On Sunday I took my first foray into the world of beekeeping as a Backwards Beekeeper.

I was invited by Roberta (my new mentor beekeeper) to help on a “cut-out,” a particular type of job where we are called on to remove a feral beehive from a place that inconveniences humans. In this case, the colony made their home inside a water meter enclosure box.

Whoa. That's a lot of kilowatt hours.
My grandfather used to raise bees, and I helped him tend and harvest his hives during the summers when I was kid. Even so, I had only a basic idea of what to expect when dealing with a hive in the wild.

The process took about two hours and, at times, was pretty intense. We had nine or so sections of comb to cut out, and each time we removed one, we found ourselves engulfed by a cloud of angry bees. I was lucky and escaped unscathed (not quite sure how that happened), but some of the others got stung during the process.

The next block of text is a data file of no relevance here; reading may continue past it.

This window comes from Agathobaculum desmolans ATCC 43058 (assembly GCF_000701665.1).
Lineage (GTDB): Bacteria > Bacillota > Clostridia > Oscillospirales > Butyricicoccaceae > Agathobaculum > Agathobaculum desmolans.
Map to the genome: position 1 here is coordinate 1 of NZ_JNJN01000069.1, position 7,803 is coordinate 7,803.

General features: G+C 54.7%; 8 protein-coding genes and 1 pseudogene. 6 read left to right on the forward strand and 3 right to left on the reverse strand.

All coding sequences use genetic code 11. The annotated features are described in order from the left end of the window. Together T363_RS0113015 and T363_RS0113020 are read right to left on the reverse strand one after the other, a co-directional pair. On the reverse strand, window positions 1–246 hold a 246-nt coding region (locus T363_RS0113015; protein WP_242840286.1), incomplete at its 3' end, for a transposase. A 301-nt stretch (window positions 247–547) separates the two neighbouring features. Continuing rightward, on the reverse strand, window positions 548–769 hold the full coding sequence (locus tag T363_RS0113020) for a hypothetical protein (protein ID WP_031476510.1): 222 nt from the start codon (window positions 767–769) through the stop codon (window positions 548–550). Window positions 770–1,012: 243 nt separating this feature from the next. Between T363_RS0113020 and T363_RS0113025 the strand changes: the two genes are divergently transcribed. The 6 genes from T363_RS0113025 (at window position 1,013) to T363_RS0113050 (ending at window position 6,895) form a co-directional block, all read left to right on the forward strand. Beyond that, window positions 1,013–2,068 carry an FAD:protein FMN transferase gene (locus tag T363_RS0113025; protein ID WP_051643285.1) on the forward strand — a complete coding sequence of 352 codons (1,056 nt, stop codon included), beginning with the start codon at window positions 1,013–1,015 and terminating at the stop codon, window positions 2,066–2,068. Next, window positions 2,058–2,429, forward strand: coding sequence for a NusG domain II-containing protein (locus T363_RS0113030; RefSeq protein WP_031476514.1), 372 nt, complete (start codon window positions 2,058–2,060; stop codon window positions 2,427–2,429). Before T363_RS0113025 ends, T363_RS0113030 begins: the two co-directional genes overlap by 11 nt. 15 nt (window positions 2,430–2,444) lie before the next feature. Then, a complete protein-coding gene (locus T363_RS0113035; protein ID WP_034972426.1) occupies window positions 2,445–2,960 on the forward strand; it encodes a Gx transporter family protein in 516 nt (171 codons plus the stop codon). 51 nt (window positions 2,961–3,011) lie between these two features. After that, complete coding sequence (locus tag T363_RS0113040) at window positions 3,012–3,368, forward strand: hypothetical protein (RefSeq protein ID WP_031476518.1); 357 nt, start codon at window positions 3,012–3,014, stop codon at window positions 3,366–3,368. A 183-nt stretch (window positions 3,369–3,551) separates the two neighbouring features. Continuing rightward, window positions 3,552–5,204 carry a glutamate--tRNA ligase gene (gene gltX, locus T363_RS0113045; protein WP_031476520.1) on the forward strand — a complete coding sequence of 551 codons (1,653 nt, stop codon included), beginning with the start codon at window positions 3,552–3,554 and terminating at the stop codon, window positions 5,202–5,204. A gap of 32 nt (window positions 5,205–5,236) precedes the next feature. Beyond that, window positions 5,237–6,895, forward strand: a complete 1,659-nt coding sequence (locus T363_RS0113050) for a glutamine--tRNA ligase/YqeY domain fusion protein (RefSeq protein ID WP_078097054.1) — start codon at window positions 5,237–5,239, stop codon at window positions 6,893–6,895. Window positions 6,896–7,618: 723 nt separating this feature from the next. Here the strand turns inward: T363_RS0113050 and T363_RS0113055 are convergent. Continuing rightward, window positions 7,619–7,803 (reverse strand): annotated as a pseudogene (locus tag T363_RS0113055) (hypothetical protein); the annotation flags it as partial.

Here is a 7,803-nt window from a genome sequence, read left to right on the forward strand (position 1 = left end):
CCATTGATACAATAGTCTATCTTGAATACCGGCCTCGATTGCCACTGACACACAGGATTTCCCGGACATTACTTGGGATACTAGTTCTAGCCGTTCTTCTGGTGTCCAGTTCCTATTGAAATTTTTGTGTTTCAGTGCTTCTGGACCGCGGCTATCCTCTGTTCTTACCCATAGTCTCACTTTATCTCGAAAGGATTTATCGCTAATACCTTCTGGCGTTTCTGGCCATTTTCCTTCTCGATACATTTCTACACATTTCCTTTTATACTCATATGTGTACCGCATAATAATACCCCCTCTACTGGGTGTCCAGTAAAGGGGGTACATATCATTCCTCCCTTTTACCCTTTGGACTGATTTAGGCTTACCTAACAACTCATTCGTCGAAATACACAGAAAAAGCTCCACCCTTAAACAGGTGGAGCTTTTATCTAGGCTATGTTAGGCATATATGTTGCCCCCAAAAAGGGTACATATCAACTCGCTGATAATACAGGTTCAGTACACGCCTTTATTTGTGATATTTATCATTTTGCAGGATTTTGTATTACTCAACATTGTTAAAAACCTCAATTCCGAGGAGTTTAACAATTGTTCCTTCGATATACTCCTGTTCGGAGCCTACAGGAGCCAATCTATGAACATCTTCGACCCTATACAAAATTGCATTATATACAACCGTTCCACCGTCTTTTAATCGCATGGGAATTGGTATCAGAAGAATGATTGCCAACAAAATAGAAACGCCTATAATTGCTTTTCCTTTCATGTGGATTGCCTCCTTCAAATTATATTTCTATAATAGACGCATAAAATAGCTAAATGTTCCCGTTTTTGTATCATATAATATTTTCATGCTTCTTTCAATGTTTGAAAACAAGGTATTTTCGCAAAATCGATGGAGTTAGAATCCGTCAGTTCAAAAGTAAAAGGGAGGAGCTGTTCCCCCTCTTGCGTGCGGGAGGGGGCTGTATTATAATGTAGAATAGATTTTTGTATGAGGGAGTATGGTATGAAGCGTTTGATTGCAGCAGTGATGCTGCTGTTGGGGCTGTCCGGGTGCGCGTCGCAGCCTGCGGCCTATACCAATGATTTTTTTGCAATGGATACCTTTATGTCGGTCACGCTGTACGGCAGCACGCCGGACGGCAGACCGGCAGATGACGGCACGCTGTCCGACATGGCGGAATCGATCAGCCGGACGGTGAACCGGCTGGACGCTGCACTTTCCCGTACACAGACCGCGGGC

All in all, it was an great experience. I picked up some tips, tricks, and techniques that will come in handy when my I get my own hives set up in a few weeks.


Written by Tom Fassbender

An amateur hobbyist, expert generalist, and outdoor enthusiast who recently traveled around the world with his family.

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